CHARLESTON, W.Va. — Members of the state legislature completed a 10-item special session agenda within a matter of hours Friday afternoon firming up the state budget and putting framework into place for a county elected official pay raise.
The bills on the governor’s agenda were all part of the recently completed 60-day session but were not approved, some of them running out of time on the final night last Saturday.
The pay raise bill, which would provide up to a 12 percent increase, received the most discussion Friday and some criticism from Republicans.
Officeholders including prosecutors, assessors, county and circuit clerks, could make a written request for a pay raise as early as this summer. The individual county’s finances would have to be certified by the state Auditor before the pay raise would be made available. The county commission would submit the information to the auditor. The money would come from county funds not state funds.
Del. Marty Gearheart, R-Mercer, unsuccessfully tried to amend the bill to push back the raises to 2016.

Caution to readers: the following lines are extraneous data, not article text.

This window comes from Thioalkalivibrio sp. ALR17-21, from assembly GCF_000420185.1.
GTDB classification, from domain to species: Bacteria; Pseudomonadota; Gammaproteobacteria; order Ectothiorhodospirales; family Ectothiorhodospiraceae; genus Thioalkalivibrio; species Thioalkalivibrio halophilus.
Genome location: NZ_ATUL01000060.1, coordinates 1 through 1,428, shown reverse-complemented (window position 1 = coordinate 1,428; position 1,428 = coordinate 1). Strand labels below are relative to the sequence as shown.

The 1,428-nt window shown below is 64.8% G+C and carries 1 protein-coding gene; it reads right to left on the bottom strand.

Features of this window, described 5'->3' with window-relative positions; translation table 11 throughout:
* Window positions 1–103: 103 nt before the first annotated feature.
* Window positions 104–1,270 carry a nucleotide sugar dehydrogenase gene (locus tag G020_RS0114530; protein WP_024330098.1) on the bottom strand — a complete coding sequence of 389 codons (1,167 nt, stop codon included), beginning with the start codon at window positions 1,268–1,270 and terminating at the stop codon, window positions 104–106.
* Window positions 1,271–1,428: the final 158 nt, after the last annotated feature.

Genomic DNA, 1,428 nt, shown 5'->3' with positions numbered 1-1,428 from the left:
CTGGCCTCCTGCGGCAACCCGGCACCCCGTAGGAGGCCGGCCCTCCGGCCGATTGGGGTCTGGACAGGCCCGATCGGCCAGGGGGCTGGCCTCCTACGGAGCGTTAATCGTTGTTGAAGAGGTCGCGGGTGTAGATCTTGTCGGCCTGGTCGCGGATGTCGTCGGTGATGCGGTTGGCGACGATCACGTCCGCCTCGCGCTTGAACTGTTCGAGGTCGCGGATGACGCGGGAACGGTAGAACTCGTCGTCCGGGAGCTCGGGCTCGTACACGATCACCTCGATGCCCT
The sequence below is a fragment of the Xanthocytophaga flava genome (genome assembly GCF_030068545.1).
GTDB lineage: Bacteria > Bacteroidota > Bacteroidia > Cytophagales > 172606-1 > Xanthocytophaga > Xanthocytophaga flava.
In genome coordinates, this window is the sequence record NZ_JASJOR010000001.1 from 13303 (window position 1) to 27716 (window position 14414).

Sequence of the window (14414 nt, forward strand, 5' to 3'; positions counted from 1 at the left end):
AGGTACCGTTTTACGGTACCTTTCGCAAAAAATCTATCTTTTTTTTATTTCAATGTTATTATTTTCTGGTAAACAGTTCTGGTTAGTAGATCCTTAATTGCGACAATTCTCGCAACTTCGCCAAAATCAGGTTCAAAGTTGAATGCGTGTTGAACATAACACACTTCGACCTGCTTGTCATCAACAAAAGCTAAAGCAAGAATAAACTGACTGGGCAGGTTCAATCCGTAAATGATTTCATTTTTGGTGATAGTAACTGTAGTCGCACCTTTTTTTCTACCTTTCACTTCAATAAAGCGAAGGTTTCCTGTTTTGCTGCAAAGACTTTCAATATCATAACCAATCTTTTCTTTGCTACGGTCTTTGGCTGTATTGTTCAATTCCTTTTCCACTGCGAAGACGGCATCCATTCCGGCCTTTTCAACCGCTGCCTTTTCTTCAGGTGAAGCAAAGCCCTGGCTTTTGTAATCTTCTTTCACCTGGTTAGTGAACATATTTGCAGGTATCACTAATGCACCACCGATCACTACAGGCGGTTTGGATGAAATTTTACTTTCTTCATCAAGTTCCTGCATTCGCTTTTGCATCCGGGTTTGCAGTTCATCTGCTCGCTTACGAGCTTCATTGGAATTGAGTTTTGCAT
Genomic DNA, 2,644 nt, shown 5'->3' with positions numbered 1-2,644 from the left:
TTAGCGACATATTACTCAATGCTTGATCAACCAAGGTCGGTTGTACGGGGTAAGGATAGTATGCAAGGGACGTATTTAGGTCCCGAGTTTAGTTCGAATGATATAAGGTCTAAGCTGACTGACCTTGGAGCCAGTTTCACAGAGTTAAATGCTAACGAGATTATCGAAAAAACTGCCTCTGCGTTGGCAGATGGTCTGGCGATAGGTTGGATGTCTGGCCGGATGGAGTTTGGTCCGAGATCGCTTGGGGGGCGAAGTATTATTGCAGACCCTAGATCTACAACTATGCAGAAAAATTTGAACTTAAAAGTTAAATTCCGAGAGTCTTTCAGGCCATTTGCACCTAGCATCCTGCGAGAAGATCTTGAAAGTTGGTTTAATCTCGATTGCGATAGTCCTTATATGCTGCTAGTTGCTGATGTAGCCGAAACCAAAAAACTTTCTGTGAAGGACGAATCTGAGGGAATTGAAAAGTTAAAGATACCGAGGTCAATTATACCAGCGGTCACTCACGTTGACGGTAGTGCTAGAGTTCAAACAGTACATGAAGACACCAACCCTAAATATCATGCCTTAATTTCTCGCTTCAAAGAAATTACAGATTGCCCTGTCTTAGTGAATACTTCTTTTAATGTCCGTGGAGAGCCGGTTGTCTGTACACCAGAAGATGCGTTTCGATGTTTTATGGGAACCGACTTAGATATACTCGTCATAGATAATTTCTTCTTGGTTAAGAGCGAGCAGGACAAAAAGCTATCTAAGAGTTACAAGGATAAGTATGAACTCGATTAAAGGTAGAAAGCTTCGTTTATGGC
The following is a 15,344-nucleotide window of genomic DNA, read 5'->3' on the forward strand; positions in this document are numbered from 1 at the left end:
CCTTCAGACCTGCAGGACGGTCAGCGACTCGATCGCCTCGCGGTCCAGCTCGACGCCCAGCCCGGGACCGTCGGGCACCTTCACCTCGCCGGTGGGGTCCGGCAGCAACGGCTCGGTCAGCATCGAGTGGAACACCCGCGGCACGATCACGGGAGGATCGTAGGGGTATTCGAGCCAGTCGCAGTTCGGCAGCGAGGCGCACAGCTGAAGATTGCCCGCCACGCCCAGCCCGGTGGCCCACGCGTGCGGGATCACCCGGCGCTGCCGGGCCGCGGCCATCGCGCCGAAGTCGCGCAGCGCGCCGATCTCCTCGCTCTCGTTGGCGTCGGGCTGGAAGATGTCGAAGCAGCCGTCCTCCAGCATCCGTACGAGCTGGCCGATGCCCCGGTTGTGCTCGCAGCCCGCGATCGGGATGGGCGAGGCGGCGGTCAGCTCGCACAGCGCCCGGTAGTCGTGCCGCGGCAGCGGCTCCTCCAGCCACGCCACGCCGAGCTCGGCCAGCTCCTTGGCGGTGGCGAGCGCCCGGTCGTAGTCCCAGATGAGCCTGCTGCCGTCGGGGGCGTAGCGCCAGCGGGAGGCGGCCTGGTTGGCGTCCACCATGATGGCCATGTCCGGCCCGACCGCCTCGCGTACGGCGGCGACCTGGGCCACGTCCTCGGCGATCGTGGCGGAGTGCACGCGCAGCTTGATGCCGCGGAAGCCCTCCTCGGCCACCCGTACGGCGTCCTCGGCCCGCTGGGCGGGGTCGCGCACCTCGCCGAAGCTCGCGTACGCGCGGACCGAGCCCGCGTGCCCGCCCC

“Everyone that would receive this raise currently knew what the pay was when they filed for office,” he said.
County Commissions’ Association of West Virginia Director Vivian Parsons told members of the Senate Finance Committee Friday county commissioners could live with the bill.
“As long as we can protect those counties who can afford to do so (give raises) as well as those counties who can’t,” Parsons said.
Lawmakers also passed a bill that deals with waste from the Marcellus shale drilling process. The bill, proposed by the state DEP, would make additional space in landfills available for the waste.
Other bills approved include:
- The bill dealing with lottery distributions, also called the “bucket bill” or “haircut bill,” to save $20 million that will go into the Rainy Day Fund.
- A bill addressing local shares in county school systems within Lincoln, Monongalia and Wyoming counties since there have been penalties tied to improperly assessed properties.
- A proposal that deals with a land account within the state Department of Agriculture.
- Proposed legislation that would correct problems with the Chesapeake Bay bond issue.
- A proposal dealing with the Sexual Assault Nurses Network.
- Four supplemental appropriations bills — two for the current budget and two for the next budget year.
Lawmakers left Charleston after the special session. They aren’t scheduled back until after the May Primary Election when interim sessions begin.